The comfort noise generator 40 in accordance with the present invention instead gradually changes the energy and character of the excitation signal to that of the pseudo-random noise. This is done by using an excitation signal that has both a pseudo-random white Gaussian noise component, generated by Gaussian noise component generator 52, and a component that depends on the filter excitation during the frame segments which preceded the noise, generated by codebook component generator 54. This approach does not involve any additional memory in CELP-based speech coding systems since past excitations are usually stored as a adaptive codebook.
The component of the noise excitation generated by the codebook component generator 54 which depends on the past excitations is simply a randomly delayed segment of the adaptive codebook or, more generally, a randomly delayed segment of past excitations. Randomly delaying the adaptive codebook contribution in each sub-frame of the noise excitation is important to avoid tonality to the comfort noise. Further, the weighting given to the adaptive codebook contribution of the noise excitation is gradually reduced with time, as discussed hereinbelow. This ensures even lesser tonality and, as a result, within a few sub-frames, the noise excitation is almost completely white.
As an example, suppose that at the end of a typical speech burst the noise analysis frames end in frame k and frames k+1, k+2, . . ., k+N were classified as noisy frames. Further, suppose each noisy frame, i, is divided into two sub-frames represented by the pairs (i, 1) and (i, 2).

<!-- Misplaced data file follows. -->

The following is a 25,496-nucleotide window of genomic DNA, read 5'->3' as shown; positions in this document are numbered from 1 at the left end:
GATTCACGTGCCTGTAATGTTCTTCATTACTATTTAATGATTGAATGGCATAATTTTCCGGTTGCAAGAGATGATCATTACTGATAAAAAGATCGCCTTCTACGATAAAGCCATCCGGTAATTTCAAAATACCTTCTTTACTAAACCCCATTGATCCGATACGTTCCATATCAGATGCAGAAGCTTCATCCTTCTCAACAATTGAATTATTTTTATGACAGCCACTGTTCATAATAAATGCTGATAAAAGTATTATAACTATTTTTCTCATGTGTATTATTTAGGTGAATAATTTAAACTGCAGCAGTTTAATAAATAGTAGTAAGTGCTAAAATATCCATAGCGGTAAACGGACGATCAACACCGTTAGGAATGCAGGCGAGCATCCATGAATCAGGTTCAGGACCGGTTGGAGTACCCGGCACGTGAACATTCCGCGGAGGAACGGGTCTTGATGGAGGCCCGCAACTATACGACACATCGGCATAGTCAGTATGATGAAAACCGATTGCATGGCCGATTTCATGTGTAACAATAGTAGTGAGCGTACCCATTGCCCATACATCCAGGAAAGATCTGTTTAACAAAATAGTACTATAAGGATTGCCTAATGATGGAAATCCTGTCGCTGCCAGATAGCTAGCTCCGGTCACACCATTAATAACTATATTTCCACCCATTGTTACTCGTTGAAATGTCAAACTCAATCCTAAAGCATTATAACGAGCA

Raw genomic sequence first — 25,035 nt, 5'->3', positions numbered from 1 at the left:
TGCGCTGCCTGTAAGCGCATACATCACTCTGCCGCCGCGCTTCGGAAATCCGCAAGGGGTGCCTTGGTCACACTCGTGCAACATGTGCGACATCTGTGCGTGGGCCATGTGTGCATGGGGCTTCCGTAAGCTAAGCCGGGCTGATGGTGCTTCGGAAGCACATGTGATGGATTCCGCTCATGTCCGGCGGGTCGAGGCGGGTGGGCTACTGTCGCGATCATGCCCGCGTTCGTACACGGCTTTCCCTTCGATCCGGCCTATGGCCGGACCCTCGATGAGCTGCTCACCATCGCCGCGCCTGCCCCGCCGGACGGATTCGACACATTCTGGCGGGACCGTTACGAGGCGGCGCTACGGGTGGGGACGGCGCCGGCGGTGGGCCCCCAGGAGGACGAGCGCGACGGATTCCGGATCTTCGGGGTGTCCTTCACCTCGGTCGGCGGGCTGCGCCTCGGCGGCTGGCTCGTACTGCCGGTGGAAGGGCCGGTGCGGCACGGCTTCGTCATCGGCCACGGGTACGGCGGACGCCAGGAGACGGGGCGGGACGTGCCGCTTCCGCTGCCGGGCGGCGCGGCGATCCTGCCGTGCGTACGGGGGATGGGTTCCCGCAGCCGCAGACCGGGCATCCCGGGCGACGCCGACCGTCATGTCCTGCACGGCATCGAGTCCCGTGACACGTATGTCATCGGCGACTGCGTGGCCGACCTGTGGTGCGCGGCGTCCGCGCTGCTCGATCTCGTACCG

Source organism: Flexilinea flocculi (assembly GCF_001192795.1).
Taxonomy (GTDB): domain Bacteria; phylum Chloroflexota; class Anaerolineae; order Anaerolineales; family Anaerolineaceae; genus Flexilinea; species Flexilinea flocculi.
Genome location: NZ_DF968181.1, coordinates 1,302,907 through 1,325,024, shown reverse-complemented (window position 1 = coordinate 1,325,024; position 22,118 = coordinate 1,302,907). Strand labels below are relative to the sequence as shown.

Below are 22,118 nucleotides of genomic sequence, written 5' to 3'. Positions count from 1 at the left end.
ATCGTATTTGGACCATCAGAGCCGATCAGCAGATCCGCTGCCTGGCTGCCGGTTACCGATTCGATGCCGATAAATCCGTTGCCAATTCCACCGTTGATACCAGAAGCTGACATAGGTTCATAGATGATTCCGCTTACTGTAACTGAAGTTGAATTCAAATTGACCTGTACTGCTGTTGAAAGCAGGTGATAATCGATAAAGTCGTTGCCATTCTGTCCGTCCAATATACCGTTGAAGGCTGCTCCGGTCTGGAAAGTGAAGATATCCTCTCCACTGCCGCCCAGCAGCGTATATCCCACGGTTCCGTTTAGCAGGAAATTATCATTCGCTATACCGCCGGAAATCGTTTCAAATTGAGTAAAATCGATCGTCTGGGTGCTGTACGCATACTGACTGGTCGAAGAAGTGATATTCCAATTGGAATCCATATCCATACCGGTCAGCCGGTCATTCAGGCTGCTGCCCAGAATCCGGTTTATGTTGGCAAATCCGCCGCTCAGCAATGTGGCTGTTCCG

The synthetic speech, s.sub.(i,j) [n], in each noisy sub-frame (i, j) is generated by feeding an excitation signal, eij (n), to an 8th order auto-regressive filter with coefficients, a=1.0, a, . . . , a. The filter performs the following operation: ##EQU3## where n=1, 2, . . . ,40; i=(k+1), . . . , N; and where j=1, 2.
In the GSM standard, the excitation e(n) is the white Gaussian noise
In the present invention, e(n), as generated by the Gaussian noises component generator 52 and the codebook component generator 54, is the weighted sum
ei,j (n)=(1-fi)N(o,σ2)+fi d(n-l.sub.(i,j)).
Here, I.sub.(ij) is simply a uniformly distributed random number whose range depends on the memory of the adaptive codebook used. Further, the weighting factor, f, is gradually reduced as i increases. In simulations using the present invention, fi =0.95' worked well.
The combination of both the weighted average noise estimation and the noise reconstruction aspects of the present invention greatly improve the quality of the speech coder being tested.